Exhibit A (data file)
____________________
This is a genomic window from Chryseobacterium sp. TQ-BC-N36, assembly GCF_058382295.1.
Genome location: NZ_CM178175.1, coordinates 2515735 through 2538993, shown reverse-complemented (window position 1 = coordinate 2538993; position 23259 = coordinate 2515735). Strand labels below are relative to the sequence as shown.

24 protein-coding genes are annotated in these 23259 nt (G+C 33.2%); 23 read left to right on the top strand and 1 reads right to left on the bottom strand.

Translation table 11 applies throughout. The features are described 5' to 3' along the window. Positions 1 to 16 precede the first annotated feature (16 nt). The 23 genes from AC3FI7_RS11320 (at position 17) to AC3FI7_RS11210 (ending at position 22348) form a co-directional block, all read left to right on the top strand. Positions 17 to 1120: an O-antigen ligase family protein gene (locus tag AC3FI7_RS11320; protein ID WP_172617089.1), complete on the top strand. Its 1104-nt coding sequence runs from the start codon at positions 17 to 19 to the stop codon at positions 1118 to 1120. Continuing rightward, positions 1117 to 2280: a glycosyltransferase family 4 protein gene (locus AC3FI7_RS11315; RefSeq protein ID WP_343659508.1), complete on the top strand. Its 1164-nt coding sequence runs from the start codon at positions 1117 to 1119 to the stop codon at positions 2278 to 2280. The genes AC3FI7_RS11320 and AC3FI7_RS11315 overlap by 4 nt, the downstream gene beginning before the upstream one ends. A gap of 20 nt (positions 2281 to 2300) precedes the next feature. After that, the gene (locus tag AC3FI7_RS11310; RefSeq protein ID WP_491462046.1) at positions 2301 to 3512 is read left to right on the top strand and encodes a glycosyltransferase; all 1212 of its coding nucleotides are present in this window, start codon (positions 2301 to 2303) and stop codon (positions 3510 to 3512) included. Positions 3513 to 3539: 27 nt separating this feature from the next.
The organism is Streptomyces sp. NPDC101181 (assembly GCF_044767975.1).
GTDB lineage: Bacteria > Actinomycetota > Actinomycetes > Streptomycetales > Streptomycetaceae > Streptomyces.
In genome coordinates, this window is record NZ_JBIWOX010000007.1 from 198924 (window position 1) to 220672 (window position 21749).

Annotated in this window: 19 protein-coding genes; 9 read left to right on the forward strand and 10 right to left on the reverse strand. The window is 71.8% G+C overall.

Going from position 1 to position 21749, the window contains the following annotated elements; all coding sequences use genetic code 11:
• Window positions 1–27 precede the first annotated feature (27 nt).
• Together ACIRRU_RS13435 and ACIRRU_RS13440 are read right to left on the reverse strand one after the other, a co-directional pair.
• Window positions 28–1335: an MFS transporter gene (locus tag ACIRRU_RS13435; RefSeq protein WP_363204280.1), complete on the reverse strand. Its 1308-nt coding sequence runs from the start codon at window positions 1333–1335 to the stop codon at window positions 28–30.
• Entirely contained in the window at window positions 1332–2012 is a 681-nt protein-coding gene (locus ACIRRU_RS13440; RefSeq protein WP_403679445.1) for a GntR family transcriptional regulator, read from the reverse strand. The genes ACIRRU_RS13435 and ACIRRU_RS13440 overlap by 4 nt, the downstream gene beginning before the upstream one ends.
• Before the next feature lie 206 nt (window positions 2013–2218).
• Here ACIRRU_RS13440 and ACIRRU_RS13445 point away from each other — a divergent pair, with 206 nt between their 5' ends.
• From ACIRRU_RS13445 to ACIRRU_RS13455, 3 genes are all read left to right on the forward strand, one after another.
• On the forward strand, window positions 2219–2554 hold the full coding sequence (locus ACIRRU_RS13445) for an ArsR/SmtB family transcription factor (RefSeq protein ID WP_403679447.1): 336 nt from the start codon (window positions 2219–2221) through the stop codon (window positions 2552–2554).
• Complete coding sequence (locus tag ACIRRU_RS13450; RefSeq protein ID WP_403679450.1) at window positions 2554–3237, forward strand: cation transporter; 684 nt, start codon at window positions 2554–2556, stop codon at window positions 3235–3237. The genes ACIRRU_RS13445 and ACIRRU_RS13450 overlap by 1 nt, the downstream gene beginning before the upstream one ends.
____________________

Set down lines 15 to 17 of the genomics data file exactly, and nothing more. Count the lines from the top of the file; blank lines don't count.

• Here ACIRRU_RS13440 and ACIRRU_RS13445 point away from each other — a divergent pair, with 206 nt between their 5' ends.
• From ACIRRU_RS13445 to ACIRRU_RS13455, 3 genes are all read left to right on the forward strand, one after another.
• On the forward strand, window positions 2219–2554 hold the full coding sequence (locus ACIRRU_RS13445) for an ArsR/SmtB family transcription factor (RefSeq protein ID WP_403679447.1): 336 nt from the start codon (window positions 2219–2221) through the stop codon (window positions 2552–2554).